Wednesday, April 23 2014, 09:23 AM MDT
Game Company Refuses To Supply Won IPad
Produced by Michelle Poe
Reported by Matt Gephardt
(KUTV) PROVO – Deep in the Provo Town Center Mall is a video game that gives players the chance to win big prizes like iPads and iPhones. It's called the Bus Cut machine.
It’s a game that appealed to mall worker Scott Erickson, who a couple months ago tried his luck.
He carefully lined up a pair of robotic scissors near a thin wire that suspended an iPad. Then, he pushed the button to try and cut the line and drop the iPad.
And guess what: Scott won!
Scott cut the cord and the iPad fell into a chamber where he claimed his prize.
Scott says it wasn't beginner's luck. He had been practicing, playing the machine at $2 a turn for months.
But, it was all about to pay off with a brand new iPad. At least, so Scott thought until he opened the box.
“It was an empty box. Well it wasn't empty, but it came with a sand bag and a winning voucher,” Scott says.
The voucher instructed Scott to go to tilt.com and submit in his voucher number to claim the iPad. But instead of the iPad showing up in his mailbox, Scott got an email asking him to call customer support.
“(Tilt.com) said that I'm not going to be winning it after all,” Scott says. Scott asked why and says they told him the machine had malfunctioned at the instant Scott had won.
Scott says the machine certainly seemed to be working just fine. He says he lost at the Bus Cut game nearly 20 times before he finally won that day.
But Tilt.com refused to budge.
So this time, Scott decided to Get Gephardt.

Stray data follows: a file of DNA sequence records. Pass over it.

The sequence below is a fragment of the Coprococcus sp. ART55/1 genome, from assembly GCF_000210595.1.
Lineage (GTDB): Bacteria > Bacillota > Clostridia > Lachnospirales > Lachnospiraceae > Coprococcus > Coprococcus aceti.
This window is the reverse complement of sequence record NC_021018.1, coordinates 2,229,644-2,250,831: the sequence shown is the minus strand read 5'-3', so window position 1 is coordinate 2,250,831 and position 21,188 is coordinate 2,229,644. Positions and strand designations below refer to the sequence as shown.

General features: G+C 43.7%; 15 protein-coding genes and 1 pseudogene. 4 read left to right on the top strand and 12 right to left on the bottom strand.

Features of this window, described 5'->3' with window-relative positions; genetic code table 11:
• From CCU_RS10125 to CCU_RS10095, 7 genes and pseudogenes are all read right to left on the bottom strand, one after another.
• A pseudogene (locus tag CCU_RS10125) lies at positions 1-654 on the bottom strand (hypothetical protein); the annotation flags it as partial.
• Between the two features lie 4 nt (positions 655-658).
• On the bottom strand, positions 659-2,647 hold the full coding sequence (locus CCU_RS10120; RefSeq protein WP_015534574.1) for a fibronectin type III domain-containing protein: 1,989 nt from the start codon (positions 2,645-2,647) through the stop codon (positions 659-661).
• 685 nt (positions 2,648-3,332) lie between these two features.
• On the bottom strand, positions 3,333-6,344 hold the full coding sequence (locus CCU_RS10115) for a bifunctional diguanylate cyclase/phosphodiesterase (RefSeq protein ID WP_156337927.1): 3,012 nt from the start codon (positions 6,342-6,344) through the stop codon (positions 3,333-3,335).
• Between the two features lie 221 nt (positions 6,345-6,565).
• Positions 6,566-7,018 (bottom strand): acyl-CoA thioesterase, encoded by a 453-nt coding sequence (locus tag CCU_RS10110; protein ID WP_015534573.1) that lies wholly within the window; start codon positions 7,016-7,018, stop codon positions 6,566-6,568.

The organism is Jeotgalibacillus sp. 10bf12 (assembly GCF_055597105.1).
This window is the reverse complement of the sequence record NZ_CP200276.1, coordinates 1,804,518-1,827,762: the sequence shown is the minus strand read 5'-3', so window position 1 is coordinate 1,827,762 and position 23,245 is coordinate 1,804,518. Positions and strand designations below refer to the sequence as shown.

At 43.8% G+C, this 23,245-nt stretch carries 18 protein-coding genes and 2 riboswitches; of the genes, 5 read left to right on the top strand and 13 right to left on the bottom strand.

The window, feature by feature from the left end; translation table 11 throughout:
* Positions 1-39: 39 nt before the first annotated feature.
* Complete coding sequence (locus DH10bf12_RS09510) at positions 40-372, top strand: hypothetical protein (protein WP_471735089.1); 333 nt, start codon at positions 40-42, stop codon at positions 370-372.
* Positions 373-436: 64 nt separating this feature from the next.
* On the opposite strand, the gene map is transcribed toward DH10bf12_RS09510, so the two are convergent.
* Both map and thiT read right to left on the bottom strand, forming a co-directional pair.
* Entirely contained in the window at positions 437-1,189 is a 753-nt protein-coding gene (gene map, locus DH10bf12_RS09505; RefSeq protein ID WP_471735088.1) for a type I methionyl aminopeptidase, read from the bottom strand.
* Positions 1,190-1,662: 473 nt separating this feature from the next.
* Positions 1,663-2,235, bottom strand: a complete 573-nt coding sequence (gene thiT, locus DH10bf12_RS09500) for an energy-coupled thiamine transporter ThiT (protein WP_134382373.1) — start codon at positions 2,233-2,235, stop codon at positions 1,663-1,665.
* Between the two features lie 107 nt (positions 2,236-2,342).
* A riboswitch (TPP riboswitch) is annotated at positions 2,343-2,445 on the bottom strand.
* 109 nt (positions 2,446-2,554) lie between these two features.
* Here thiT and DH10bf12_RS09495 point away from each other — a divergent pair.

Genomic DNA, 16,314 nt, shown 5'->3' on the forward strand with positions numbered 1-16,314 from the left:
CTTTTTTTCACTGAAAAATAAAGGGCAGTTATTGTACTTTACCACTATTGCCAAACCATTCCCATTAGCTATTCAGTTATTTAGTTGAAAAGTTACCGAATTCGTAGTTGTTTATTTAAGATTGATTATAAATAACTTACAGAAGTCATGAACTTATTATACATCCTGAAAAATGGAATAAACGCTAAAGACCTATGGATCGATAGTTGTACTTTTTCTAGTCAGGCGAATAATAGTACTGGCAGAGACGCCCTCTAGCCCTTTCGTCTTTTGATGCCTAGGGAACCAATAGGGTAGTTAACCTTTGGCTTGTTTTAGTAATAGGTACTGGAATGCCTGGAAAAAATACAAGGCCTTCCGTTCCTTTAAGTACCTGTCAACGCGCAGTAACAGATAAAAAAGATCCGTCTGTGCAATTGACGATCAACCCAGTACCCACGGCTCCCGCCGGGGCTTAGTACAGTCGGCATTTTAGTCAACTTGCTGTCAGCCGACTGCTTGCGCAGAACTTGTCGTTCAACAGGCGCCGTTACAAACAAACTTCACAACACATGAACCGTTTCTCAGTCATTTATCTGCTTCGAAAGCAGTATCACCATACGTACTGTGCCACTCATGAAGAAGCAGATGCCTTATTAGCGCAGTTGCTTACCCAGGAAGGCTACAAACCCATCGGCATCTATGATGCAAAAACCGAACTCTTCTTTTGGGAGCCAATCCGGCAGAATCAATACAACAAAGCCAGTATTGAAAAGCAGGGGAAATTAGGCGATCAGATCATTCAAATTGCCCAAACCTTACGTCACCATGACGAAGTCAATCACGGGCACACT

Matt Gephardt investigated Tilt.com and found out they're owned by Nickels and Dimes Incorporated out of Carrollton, Texas.
And he found that Scott is not the first Nickels and Dimes customer to win a prize and get nothing.
According to the Better Business Bureau, they have received numerous complaints for the exact same thing.
When Matt called their corporate offices, he was put through to the senior vice president of operations, Kevin Jordan.
Jordan said he'd look into what happened.
But, that was nearly two months ago. And now when we try to call Nickels and Dimes, Inc., they refuse to call us back.
As for Scott, he is now filing a complaint with the Utah Division of Consumer Protection because Utah law says all prizes must be delivered within 30 days of winning.
While he awaits the outcome of the division’s investigation, he says he wants to warn others to watch out for the Bus Cut Machine.
“I feel like it's a scam,” Scott says. “Don't play the machine. You're just going to get an empty box with a so-called winning voucher."
(Copyright 2012 Sinclair Broadcasting Group)